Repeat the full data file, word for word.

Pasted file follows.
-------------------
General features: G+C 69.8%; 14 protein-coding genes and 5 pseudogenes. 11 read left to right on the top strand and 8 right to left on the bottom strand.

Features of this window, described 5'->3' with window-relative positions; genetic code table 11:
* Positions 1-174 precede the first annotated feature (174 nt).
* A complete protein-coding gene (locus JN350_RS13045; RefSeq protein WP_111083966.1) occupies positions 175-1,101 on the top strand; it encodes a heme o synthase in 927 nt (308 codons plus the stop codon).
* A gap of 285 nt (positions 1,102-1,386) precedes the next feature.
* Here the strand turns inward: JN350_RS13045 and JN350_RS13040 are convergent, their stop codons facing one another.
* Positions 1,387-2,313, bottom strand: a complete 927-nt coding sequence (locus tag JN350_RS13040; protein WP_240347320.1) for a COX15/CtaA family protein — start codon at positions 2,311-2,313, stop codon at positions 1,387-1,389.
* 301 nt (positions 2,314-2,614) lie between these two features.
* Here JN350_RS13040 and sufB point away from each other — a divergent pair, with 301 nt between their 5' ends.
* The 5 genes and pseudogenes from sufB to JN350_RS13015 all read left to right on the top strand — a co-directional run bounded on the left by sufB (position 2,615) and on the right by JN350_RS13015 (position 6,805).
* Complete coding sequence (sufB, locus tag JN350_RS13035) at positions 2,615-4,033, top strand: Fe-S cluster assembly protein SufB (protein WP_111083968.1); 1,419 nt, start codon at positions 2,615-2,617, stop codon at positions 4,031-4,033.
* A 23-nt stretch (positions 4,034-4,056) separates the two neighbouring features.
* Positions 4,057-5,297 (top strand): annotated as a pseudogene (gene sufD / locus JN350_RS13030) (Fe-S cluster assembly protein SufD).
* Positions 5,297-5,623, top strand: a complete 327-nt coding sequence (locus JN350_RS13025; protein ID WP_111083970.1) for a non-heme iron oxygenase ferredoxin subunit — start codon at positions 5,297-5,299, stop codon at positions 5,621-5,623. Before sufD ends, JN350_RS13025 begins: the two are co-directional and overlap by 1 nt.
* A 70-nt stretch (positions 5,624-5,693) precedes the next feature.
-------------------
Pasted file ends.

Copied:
General features: G+C 69.8%; 14 protein-coding genes and 5 pseudogenes. 11 read left to right on the top strand and 8 right to left on the bottom strand.

Features of this window, described 5'->3' with window-relative positions; genetic code table 11:
* Positions 1-174 precede the first annotated feature (174 nt).
* A complete protein-coding gene (locus JN350_RS13045; RefSeq protein WP_111083966.1) occupies positions 175-1,101 on the top strand; it encodes a heme o synthase in 927 nt (308 codons plus the stop codon).
* A gap of 285 nt (positions 1,102-1,386) precedes the next feature.
* Here the strand turns inward: JN350_RS13045 and JN350_RS13040 are convergent, their stop codons facing one another.
* Positions 1,387-2,313, bottom strand: a complete 927-nt coding sequence (locus tag JN350_RS13040; protein WP_240347320.1) for a COX15/CtaA family protein — start codon at positions 2,311-2,313, stop codon at positions 1,387-1,389.
* 301 nt (positions 2,314-2,614) lie between these two features.
* Here JN350_RS13040 and sufB point away from each other — a divergent pair, with 301 nt between their 5' ends.
* The 5 genes and pseudogenes from sufB to JN350_RS13015 all read left to right on the top strand — a co-directional run bounded on the left by sufB (position 2,615) and on the right by JN350_RS13015 (position 6,805).
* Complete coding sequence (sufB, locus tag JN350_RS13035) at positions 2,615-4,033, top strand: Fe-S cluster assembly protein SufB (protein WP_111083968.1); 1,419 nt, start codon at positions 2,615-2,617, stop codon at positions 4,031-4,033.
* A 23-nt stretch (positions 4,034-4,056) separates the two neighbouring features.
* Positions 4,057-5,297 (top strand): annotated as a pseudogene (gene sufD / locus JN350_RS13030) (Fe-S cluster assembly protein SufD).
* Positions 5,297-5,623, top strand: a complete 327-nt coding sequence (locus JN350_RS13025; protein ID WP_111083970.1) for a non-heme iron oxygenase ferredoxin subunit — start codon at positions 5,297-5,299, stop codon at positions 5,621-5,623. Before sufD ends, JN350_RS13025 begins: the two are co-directional and overlap by 1 nt.
* A 70-nt stretch (positions 5,624-5,693) precedes the next feature.